I had walked to the health store, ten blocks from home, to pick up some vitamins. Though I loved walking and made this trip often, something felt different that day. I had fumbled with my change and forgotten my list.
On my walk home I stopped at a crosswalk, waiting for the light to change. After some minutes, I noticed people looking at me strangely. I realized I had been waiting at the crosswalk through several light changes. Then it seemed like a very long walk home.
Walking into the kitchen, I began preparing dinner. The kids had returned from school and I knew I had to hurry. Then the oddest thing happened. I looked at the pool of water on the floor and it dawned on me. At barely seven months pregnant, something was really wrong and I was going into labor.
We had been seeing a midwife who had come to the house several times to check on me. She quickly came over and confirmed that my water had broken, and due to the timing, I needed to go to the hospital right away. I soon found myself in a hospital on total bed rest, waiting for this baby who wanted to make his debut eight weeks too early.
It was a long week. I hated being in the hospital, but was assured that I had no choice about staying, because my uterus was compromised. If I didn’t deliver soon, I would develop an infection and have to have an emergency delivery. I argued that I’d had three perfect, natural deliveries, three perfect babies, that this couldn’t be happening; but I was told that if I left the hospital, the baby would die, and I myself could die as well.
They were right. After one long week of praying that the baby would stay put as long as possible, I began to feel really sick. Suddenly my temperature spiked to 105 (40°C) and I was rushed into the delivery room. After sporadic contractions, difficult interventions, and a near cesarean, I gave birth to my second son.
It was different from my other deliveries, and I had a hard time rejoicing. It meant desperate prayer, intense medication, and having my baby whisked away to intensive care. That night was the most difficult of my life—alone, battling an intense infection moving through my body, and having been told that it was “touch and go” and that my baby boy had a 50/50 chance of making it through the night.
There are degrees of desperate prayer. I had regularly prayed for others and for protection for my family and all the usual things. But nothing had ever come close to the desperation I felt that night. I was sick and helpless, and there was nothing I could do except pray. I did nothing else. I couldn’t sleep. I awaited injections of medication and prayed. It was the darkest night of my life and a test of all I believed and had staked my life on.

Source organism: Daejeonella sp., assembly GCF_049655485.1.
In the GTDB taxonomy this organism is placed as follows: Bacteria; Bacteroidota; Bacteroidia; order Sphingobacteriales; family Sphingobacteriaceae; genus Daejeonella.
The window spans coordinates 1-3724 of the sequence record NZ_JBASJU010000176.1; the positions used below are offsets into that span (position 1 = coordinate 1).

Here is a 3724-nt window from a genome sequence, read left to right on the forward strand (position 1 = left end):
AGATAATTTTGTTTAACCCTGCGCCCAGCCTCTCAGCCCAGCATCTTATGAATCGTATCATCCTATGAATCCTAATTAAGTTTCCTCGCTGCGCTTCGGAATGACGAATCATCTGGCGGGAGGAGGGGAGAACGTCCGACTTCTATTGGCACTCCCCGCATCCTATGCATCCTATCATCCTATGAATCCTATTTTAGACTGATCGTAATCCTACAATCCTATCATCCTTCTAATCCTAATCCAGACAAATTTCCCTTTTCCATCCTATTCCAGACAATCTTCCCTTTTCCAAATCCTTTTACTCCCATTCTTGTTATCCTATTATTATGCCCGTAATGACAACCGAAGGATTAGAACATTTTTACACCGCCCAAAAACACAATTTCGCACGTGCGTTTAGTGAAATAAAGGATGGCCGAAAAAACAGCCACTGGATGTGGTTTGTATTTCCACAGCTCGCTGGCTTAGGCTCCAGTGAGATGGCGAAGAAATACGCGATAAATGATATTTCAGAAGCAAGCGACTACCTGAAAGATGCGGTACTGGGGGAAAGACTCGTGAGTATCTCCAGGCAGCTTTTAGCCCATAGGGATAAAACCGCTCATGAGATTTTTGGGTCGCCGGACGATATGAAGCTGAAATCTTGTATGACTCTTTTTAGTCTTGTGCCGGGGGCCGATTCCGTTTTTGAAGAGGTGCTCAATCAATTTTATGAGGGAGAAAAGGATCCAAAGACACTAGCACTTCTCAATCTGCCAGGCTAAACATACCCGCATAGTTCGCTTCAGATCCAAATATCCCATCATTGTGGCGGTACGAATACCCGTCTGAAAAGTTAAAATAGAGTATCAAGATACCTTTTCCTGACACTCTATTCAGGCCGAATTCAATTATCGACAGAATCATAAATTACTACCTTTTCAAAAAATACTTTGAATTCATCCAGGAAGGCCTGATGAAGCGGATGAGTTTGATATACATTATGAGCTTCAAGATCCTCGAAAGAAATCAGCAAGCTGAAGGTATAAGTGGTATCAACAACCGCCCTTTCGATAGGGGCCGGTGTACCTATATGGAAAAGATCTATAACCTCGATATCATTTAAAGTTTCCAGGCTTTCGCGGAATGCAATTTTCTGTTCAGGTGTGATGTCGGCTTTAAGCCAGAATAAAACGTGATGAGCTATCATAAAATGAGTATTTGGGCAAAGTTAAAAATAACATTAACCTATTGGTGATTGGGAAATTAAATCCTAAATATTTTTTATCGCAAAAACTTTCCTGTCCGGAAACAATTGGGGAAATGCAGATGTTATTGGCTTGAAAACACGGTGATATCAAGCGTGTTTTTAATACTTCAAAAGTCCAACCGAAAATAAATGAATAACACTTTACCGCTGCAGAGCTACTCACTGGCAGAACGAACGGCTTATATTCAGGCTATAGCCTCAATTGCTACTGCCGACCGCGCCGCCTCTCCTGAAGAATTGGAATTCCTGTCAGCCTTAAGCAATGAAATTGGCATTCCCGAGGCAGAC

How often I had told others about the power of prayer. How often I had quoted verses from the Bible on believing to receive. But this night, both this newborn child and my faith were on the altar, and all I could do was claim God’s promises for healing that I had memorized and fight to believe that God would spare my baby.
The day dawned, and a nurse arrived to tell me he was stable. My own fever broke and I rested calmly, sleeping for the first time since the delivery. When I woke up, I was told I could go to intensive care and see my son.
I held the tiniest baby in my arms and wept. God had kept him and me through the night. He had strengthened his weak heart and lungs and kept him alive through a rough delivery. He had almost died, but he had fought for life and the Lord had fought for us through the long, dark night. I held this gift in my arms and knew that as surely as God had kept us, He had kept His Word and it would not fail.
Things may not always go according to plan. Emergencies happen. So many things we hope for in our lives can go wrong. But one thing is certain. God is on the throne and prayer changes things. His promises stand strong when we need them most. His Word is a sure foundation on which to stand during the long, dark nights of our lives.